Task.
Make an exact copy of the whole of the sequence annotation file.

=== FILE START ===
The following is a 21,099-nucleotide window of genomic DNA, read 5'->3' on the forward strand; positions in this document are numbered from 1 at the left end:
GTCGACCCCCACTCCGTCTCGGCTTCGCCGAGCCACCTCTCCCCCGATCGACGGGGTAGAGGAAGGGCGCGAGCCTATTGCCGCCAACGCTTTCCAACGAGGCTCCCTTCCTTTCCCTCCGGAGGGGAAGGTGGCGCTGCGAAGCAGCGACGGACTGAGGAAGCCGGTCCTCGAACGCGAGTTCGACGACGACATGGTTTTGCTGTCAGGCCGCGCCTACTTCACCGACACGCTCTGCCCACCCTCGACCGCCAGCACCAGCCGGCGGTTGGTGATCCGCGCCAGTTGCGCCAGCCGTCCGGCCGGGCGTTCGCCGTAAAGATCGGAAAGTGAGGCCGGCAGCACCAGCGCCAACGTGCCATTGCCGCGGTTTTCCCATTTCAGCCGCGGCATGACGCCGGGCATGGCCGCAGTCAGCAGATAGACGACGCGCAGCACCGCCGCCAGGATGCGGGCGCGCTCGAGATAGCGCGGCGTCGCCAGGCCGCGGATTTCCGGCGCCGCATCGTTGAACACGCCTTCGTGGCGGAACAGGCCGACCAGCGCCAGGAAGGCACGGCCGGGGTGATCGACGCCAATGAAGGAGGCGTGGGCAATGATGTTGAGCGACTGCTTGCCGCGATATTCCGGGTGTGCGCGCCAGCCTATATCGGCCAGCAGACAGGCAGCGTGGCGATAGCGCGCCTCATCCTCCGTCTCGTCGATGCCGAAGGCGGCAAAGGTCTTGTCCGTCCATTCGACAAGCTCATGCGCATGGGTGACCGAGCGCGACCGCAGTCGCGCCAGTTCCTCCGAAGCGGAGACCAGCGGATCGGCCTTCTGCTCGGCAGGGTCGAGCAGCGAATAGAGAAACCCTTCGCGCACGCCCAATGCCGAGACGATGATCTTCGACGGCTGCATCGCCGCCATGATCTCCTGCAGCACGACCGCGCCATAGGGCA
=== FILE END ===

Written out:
The following is a 21,099-nucleotide window of genomic DNA, read 5'->3' on the forward strand; positions in this document are numbered from 1 at the left end:
GTCGACCCCCACTCCGTCTCGGCTTCGCCGAGCCACCTCTCCCCCGATCGACGGGGTAGAGGAAGGGCGCGAGCCTATTGCCGCCAACGCTTTCCAACGAGGCTCCCTTCCTTTCCCTCCGGAGGGGAAGGTGGCGCTGCGAAGCAGCGACGGACTGAGGAAGCCGGTCCTCGAACGCGAGTTCGACGACGACATGGTTTTGCTGTCAGGCCGCGCCTACTTCACCGACACGCTCTGCCCACCCTCGACCGCCAGCACCAGCCGGCGGTTGGTGATCCGCGCCAGTTGCGCCAGCCGTCCGGCCGGGCGTTCGCCGTAAAGATCGGAAAGTGAGGCCGGCAGCACCAGCGCCAACGTGCCATTGCCGCGGTTTTCCCATTTCAGCCGCGGCATGACGCCGGGCATGGCCGCAGTCAGCAGATAGACGACGCGCAGCACCGCCGCCAGGATGCGGGCGCGCTCGAGATAGCGCGGCGTCGCCAGGCCGCGGATTTCCGGCGCCGCATCGTTGAACACGCCTTCGTGGCGGAACAGGCCGACCAGCGCCAGGAAGGCACGGCCGGGGTGATCGACGCCAATGAAGGAGGCGTGGGCAATGATGTTGAGCGACTGCTTGCCGCGATATTCCGGGTGTGCGCGCCAGCCTATATCGGCCAGCAGACAGGCAGCGTGGCGATAGCGCGCCTCATCCTCCGTCTCGTCGATGCCGAAGGCGGCAAAGGTCTTGTCCGTCCATTCGACAAGCTCATGCGCATGGGTGACCGAGCGCGACCGCAGTCGCGCCAGTTCCTCCGAAGCGGAGACCAGCGGATCGGCCTTCTGCTCGGCAGGGTCGAGCAGCGAATAGAGAAACCCTTCGCGCACGCCCAATGCCGAGACGATGATCTTCGACGGCTGCATCGCCGCCATGATCTCCTGCAGCACGACCGCGCCATAGGGCA